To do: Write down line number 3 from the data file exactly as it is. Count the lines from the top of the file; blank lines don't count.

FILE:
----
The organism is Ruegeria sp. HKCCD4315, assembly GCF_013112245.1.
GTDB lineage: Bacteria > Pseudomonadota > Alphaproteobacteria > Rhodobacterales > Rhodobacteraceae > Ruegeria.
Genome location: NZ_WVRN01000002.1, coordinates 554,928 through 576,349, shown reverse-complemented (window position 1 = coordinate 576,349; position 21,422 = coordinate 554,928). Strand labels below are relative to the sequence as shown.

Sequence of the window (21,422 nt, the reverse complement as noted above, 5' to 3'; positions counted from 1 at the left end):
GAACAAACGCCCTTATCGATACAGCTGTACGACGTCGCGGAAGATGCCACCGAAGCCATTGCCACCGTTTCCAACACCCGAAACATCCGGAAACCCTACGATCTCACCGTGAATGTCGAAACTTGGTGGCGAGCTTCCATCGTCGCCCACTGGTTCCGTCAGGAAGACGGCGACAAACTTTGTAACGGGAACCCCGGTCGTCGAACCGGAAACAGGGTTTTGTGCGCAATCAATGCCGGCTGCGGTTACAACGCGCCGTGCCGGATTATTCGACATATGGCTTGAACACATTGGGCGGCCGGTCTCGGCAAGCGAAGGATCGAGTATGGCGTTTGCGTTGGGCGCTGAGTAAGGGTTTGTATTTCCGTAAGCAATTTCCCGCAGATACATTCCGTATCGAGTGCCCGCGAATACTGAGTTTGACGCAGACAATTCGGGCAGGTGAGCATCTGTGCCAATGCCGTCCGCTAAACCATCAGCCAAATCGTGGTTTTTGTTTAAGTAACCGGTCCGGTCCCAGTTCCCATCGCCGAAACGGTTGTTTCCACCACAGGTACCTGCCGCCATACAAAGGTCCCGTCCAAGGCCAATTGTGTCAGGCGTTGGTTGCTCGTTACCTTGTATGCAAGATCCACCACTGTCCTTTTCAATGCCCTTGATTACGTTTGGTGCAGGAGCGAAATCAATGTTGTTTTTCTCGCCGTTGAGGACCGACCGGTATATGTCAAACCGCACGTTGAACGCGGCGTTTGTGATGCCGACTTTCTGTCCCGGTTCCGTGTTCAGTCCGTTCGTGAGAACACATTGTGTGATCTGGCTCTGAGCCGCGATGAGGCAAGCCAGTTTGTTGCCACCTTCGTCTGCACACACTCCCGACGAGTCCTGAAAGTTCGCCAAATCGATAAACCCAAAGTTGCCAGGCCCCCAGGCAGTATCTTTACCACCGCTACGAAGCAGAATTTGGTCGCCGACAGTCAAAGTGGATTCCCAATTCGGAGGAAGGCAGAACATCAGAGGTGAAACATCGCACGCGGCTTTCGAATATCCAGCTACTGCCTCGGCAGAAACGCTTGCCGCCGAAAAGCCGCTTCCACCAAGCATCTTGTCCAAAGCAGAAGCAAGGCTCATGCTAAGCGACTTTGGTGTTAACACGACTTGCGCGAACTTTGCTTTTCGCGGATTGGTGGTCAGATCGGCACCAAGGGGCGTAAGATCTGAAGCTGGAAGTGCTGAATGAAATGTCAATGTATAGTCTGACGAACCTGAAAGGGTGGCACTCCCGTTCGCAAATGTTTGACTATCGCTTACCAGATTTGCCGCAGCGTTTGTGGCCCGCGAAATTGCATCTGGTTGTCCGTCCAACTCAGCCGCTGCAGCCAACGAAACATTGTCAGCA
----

Genome location: NZ_WVRN01000002.1, coordinates 554,928 through 576,349, shown reverse-complemented (window position 1 = coordinate 576,349; position 21,422 = coordinate 554,928). Strand labels below are relative to the sequence as shown.